by Floyd Beard
A short introduction:
The prospectors headed westward,
In search of the mother lode.
They endured the broiling sun and soaking rains.
JB Stetson saw their plight,
So he invented for them a lid.
The first style was known as the Boss of the Plains.
Though the miners took right to it,
The cowboy also saw its worth.
But they rolled the brim and creased the dome a tad.
Then they proudly wore their Stetsons,
The former Boss of the Plains.
For the new crease was know as the Carlsbad.
Many, many decades later
Hollywood made a film,
Lonesome Dove, and it created quite a fuss.
In it a cowboy proudly wore his Stetson.
So now the crease called Carlsbad
Is known by everybody as “The Gus.”
It had hung there in the corner
T’was its place for 50 year,
On the old tarnished coat rack by the door.
Inch wide ribbon made of satin
Once did proudly wrap the sphere,
Though sweat stains bleached its glory long before.
But each stain holds a story
Memories the felt holds tight,
Of a life with a cowboy it could tell.
There were times it filled with laughter,
There were times as dark as night.
Each memory, every stain, it knew them well.
It could recall in days of young
When it proudly rode the range.
T’was a crown upon a young cowboy free.
On the wind they rode together.
And to some it might sound strange,
But a cowboy’s hat is all it wished to be.
Now the grease and stains hold stories
Of the rim rocks that they rode,
Of rains as thunderstorms discharged their lights.
Grand horses beneath the leather;
Freezing rides on nights it snowed;
Every trial, all their rituals and rites.
Of the time it turned a cow,
Slapped her fully in the face.
Broke her challenge and sent’er on her way.
The times it caught rainwater.
Times it urged a faster pace.
Times it twirled when he was sociable ‘n gay.
It was with him as a young man,
Bold and strong their wanderlust.
The grasslands and the mountains wore their track.
It rode with him every outing
Through each whelm and sun baked gust,
As their circles took them out then brought ’em back.
Yes, and how he loved the horses;
Beauty, strength, astounding power.
With fervor he looked forward to their ride.
Rocky trail or through a tempest
Nor did matter time nor hour,
His accomplice that hat he wore with pride.
Now his hands are scarred and buggered
And arthritis call them home.
His bones recall each bad wreck with a sigh.
And the hat is bent and dusty
With salt stains that ring the dome,
A tribute to the miles that have gone by.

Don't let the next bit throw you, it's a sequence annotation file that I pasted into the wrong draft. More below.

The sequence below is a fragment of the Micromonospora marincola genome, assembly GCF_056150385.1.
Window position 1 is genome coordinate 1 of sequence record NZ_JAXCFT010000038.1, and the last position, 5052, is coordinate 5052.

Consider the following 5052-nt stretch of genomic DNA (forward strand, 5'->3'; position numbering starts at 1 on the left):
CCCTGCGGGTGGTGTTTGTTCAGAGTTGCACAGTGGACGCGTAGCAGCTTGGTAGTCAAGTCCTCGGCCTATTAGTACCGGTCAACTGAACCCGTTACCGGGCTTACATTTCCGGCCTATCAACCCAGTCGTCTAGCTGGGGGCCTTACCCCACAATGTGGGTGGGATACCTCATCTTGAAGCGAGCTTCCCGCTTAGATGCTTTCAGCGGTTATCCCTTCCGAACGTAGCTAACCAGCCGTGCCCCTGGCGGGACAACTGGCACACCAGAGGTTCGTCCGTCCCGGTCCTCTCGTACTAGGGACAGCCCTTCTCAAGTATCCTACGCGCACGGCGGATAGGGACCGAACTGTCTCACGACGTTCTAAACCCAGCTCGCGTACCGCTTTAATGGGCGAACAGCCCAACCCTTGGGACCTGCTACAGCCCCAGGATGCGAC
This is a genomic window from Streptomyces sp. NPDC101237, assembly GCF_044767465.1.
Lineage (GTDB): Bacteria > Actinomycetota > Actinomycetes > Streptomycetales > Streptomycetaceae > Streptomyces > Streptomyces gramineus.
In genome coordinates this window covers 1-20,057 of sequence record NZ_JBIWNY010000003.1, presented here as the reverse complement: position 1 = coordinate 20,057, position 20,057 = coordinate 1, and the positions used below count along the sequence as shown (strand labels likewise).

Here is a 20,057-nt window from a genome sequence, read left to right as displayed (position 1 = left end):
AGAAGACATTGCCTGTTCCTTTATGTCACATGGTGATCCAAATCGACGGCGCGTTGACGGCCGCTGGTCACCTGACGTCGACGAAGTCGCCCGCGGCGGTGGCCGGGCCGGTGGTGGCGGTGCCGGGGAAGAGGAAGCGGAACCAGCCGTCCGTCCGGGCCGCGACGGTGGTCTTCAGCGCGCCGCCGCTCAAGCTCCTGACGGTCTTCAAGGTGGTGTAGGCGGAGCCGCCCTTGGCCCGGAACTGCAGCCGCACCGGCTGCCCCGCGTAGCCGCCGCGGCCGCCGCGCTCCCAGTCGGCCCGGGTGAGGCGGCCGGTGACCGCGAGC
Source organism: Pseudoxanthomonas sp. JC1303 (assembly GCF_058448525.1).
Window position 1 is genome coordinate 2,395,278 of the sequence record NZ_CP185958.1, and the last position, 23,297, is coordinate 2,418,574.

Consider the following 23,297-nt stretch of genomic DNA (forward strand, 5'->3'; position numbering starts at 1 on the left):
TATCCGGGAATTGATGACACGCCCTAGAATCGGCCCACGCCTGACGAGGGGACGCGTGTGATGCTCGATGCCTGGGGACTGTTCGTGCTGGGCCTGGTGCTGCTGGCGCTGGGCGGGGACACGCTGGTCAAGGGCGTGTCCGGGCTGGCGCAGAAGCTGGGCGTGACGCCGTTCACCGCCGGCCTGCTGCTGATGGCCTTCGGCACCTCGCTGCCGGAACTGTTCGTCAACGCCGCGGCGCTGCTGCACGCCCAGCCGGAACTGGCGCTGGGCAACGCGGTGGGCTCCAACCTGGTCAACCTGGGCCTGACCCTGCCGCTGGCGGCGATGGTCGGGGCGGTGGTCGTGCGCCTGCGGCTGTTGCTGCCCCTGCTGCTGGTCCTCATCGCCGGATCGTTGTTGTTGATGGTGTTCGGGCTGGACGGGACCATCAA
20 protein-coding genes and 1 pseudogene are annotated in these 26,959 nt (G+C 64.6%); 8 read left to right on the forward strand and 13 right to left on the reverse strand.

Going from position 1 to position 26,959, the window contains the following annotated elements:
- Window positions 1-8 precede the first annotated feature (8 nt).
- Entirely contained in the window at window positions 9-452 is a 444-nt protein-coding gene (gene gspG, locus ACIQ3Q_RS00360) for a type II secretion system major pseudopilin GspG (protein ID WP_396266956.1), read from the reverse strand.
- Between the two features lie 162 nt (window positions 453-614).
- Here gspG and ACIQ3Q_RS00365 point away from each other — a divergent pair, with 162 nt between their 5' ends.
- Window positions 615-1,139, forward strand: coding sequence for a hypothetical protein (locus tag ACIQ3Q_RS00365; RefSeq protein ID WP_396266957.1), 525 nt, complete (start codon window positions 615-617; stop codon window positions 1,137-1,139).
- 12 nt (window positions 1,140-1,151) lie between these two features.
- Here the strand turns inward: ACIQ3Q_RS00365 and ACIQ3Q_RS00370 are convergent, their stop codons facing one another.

Yes, it is a JB Stetson
With a crease of Carlsbad,
The old satin band now frayed with fuzz.
It still hangs there in the corner.
It belonged to my granddad.
I pray I might be half the man he was.
© 2017, F. E. Beard
This poem should not be re-posted or reprinted without permission
Colorado rancher and poet Floyd Beard tells this poem was inspired by his grandfather, Earl Case, “who loved horses, riding, working and ‘messing’ with them all his life. His old black Stetson hung on the coat rack by the door all of my early life. The hat was lost when the old homestead house burned down in the 1980s.”
Floyd told us that he won the 2017 Western Music Association (WMA) Cowboy Poetry contest with this poem. He was also named 2017 Top Male Poet by the WMA.
You can catch Floyd at the Colorado Cowboy Poetry Gathering in Golden (January 19-21); the Cowboy Poetry and Western Music Event in Lawler/New Hampton, Iowa (January 26-27); the Cochise Cowboy Poetry Gathering in Sierra Vista, Arizona (February 3-4); and the Texas Cowboy Poetry Gathering in Alpine (March 2-3).
This 1940 photograph by Russell Lee (1903-1986) is titled, “Cattleman with his grandson at auction of beef steers and breeding stock at the San Angelo Fat Stock Show. San Angelo, Texas. The Stetson hat, leather coat and boots are standard everyday wear of ranchmen. There is an old saying in Texas that a man never buys but two Stetsons, one when he gets married and the other when his oldest son gets married.”
It’s from The Library of Congress Farm Service Administration collection. Find more about it here.
Find a feature about noted photographer Russell Lee and a gallery of photographs at the University of Texas at Austin.